During 2008, one of our clients (aged 26) attended her GP complaining of a lump in her throat. The GP thought that it might be a thyroid lump and, eventually, she was referred to Great Western Hospital for investigation.
During the course of one of her consultations, she was advised that it was likely that the lump may be malignant and she should have the whole thyroid gland removed. Acting on this advice, she underwent a total thyroidectomy. Because she was so concerned about what she had been told, she opted to pay for private surgery, which could be arranged sooner than the surgery on the NHS. This took place during August 2008.
Following the procedure, she was advised that the lump was in fact benign and not malignant. Our client later discovered that the risk of it being malignant was only 20 – 30% and she should have initially undergone a procedure known as a lobectomy, not a total thyroidectomy, and she would thereby have avoided the need for lifelong thyroxine replacement treatment.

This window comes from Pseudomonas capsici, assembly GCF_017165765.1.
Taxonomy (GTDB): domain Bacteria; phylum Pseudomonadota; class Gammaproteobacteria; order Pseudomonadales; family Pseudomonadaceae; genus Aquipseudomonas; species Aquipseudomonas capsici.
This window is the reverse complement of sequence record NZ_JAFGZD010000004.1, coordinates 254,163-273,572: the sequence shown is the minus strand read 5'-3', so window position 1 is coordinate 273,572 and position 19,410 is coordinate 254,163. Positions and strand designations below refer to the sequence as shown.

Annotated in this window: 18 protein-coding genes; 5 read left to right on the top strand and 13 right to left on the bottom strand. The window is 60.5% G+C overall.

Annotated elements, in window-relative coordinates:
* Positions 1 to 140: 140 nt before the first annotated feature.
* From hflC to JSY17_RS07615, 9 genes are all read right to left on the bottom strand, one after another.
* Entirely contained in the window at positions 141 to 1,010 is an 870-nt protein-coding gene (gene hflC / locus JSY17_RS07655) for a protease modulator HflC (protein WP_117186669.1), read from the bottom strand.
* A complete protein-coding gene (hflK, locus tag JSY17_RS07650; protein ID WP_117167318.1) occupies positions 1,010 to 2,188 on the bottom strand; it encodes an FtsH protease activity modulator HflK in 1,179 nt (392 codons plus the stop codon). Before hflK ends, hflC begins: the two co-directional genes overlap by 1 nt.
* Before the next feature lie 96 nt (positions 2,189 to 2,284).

It was our case that the surgeon in question failed to obtain informed consent from our client. She had agreed to have a total thyroidectomy on the basis of false information. If she had been given the full facts, she would not have agreed to this procedure but would have opted for a lobectomy. She also would not have incurred the cost of private surgery if she had been properly advised as to the risks of likely malignancy.
Correspondence was exchanged between our firm and the hospital, who disputed liability. Proceedings had to be issued and shortly after they had been served upon the hospital’s solicitors, the parties were able to reach a settlement of this claim.
S. J. Edney solicitors obtained compensation of £17,500 for this client in 2012